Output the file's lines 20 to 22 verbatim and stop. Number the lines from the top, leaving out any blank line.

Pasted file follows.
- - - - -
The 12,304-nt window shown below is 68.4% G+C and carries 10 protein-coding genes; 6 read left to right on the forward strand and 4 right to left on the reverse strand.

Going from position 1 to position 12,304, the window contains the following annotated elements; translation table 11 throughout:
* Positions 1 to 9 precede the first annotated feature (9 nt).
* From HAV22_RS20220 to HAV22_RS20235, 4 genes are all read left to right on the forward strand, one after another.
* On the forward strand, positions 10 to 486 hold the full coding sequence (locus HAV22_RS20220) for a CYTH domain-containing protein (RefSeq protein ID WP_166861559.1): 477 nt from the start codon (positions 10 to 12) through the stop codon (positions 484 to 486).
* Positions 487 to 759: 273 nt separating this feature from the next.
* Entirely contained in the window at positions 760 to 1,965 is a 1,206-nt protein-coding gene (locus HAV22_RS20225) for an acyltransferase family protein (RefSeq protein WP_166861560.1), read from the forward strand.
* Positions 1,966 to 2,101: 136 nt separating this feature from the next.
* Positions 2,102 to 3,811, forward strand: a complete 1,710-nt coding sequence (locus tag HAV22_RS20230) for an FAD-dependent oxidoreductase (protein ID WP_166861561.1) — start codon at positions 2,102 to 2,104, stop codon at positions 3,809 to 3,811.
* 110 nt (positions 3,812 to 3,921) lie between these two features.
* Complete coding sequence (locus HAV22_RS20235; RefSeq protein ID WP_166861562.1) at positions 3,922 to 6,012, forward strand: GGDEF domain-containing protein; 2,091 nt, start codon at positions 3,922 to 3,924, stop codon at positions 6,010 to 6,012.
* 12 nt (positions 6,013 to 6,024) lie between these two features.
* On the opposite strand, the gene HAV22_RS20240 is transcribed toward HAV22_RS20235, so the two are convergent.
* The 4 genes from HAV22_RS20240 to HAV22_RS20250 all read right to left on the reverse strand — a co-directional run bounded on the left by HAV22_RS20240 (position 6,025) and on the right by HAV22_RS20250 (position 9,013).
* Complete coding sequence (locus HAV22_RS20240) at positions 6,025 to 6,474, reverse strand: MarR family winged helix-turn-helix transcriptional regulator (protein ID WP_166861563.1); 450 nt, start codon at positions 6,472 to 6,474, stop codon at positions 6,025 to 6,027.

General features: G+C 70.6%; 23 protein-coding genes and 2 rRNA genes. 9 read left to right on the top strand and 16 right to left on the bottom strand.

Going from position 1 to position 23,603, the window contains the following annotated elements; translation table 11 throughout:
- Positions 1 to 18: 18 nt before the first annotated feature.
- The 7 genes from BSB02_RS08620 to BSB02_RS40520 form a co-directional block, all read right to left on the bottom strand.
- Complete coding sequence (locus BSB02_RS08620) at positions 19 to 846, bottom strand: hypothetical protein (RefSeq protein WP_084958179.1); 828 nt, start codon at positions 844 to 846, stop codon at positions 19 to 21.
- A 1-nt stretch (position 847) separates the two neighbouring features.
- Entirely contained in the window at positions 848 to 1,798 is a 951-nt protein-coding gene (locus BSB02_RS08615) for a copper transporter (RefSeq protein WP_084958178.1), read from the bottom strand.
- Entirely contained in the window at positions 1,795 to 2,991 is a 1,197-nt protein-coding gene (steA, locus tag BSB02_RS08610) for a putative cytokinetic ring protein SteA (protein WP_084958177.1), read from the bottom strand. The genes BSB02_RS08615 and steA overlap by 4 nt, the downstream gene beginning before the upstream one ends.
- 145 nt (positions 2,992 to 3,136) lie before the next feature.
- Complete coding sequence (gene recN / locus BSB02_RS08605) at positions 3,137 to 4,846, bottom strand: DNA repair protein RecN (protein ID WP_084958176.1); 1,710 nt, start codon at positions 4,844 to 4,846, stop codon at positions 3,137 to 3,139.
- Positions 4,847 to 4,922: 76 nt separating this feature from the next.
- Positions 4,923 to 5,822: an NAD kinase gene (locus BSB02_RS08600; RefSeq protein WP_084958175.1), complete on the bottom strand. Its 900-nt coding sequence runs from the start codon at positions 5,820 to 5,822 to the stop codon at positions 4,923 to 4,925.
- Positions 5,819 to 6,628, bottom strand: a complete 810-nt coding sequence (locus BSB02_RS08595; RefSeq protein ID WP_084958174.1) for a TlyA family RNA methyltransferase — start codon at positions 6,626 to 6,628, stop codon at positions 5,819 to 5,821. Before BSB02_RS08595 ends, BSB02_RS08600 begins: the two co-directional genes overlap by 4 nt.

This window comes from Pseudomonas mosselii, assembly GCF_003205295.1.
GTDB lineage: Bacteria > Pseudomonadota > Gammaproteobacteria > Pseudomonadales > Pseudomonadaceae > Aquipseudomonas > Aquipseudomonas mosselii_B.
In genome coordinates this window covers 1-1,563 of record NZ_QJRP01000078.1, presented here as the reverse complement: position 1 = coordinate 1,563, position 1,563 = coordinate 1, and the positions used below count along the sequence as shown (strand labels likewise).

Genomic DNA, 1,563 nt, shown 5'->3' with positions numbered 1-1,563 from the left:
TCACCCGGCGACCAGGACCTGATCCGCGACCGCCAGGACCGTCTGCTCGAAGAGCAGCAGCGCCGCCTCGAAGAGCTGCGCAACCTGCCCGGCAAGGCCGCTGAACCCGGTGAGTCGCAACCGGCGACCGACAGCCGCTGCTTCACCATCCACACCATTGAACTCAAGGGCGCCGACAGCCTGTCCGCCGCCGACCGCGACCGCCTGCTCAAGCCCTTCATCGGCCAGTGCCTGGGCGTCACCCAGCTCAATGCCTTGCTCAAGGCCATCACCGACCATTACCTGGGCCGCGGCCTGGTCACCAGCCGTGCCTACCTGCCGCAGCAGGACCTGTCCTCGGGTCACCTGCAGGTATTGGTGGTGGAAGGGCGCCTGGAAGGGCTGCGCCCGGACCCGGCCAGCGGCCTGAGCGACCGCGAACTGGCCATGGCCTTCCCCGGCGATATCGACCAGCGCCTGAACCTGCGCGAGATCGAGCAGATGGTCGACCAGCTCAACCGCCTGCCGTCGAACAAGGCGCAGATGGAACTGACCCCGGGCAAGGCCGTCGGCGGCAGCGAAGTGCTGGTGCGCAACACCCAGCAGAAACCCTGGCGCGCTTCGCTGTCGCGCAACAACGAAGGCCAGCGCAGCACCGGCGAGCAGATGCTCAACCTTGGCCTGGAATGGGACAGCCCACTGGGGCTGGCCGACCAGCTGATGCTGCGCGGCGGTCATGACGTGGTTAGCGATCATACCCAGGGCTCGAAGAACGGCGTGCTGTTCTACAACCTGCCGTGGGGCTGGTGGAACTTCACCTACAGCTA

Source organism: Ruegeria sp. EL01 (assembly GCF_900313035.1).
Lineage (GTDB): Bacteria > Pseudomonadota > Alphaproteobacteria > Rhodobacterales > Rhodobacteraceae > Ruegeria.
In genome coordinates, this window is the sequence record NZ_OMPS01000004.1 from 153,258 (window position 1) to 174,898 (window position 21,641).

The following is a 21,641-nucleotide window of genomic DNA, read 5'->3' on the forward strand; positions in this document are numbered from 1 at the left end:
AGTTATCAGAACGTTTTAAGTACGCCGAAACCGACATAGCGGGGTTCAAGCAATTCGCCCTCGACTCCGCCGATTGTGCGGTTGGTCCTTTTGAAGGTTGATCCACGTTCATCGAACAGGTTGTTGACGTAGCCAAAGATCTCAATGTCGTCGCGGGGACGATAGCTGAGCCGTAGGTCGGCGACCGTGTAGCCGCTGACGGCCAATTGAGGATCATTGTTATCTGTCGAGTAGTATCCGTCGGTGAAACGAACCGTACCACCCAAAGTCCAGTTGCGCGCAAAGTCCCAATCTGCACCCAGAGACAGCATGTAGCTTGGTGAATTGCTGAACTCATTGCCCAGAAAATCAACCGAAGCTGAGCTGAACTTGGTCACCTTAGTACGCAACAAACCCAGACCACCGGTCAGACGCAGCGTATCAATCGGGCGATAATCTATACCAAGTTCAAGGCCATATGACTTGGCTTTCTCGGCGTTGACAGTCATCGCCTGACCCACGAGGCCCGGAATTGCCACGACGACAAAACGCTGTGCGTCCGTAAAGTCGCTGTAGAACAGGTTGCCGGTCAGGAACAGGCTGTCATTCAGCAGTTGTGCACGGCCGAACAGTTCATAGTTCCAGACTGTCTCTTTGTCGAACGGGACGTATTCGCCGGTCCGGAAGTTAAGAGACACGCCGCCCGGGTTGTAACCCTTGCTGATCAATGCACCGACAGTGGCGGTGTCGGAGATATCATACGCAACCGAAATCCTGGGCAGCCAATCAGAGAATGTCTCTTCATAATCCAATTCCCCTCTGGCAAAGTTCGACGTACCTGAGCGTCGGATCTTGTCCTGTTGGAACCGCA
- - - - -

- Complete coding sequence (locus BSB02_RS08620) at positions 19 to 846, bottom strand: hypothetical protein (RefSeq protein WP_084958179.1); 828 nt, start codon at positions 844 to 846, stop codon at positions 19 to 21.
- A 1-nt stretch (position 847) separates the two neighbouring features.
- Entirely contained in the window at positions 848 to 1,798 is a 951-nt protein-coding gene (locus BSB02_RS08615) for a copper transporter (RefSeq protein WP_084958178.1), read from the bottom strand.